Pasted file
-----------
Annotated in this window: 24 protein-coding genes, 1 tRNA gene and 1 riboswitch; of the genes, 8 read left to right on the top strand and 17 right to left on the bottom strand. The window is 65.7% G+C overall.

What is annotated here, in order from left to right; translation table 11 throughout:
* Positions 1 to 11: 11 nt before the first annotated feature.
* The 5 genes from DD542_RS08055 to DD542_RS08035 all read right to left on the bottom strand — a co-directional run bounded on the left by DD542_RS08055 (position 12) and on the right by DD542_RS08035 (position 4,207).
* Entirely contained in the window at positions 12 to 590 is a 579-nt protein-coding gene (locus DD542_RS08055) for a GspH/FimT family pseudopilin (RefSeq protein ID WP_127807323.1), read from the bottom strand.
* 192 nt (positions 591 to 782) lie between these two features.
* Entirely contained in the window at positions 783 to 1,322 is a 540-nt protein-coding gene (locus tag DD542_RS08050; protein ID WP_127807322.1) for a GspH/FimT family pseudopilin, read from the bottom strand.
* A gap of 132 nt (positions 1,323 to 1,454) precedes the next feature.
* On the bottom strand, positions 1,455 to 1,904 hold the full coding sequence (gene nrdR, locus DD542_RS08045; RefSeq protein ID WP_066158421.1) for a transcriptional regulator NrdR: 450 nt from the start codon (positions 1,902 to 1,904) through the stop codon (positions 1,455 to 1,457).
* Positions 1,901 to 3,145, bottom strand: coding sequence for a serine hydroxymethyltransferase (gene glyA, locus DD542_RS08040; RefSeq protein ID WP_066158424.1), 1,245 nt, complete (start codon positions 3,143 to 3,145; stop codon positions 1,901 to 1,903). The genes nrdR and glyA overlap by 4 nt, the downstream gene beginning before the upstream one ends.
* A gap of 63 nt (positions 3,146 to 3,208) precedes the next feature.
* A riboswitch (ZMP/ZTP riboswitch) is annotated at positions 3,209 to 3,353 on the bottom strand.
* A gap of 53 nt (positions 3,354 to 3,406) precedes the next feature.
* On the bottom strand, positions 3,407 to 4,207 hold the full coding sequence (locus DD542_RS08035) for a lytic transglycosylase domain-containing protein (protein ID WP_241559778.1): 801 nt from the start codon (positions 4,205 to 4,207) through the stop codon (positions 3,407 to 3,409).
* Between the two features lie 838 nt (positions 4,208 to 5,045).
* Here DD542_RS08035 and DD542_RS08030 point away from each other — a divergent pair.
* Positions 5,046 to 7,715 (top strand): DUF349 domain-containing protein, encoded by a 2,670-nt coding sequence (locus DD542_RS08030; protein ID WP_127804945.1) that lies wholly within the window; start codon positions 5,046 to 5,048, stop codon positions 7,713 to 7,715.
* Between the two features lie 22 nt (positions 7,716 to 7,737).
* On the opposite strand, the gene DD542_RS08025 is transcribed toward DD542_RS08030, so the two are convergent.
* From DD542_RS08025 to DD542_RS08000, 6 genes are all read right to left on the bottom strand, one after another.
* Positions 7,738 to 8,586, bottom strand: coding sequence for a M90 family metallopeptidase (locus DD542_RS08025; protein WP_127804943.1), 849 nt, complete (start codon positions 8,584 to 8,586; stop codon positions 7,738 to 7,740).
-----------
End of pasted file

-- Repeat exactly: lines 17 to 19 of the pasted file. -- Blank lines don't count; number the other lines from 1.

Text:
* Positions 5,046 to 7,715 (top strand): DUF349 domain-containing protein, encoded by a 2,670-nt coding sequence (locus DD542_RS08030; protein ID WP_127804945.1) that lies wholly within the window; start codon positions 5,046 to 5,048, stop codon positions 7,713 to 7,715.
* Between the two features lie 22 nt (positions 7,716 to 7,737).
* On the opposite strand, the gene DD542_RS08025 is transcribed toward DD542_RS08030, so the two are convergent.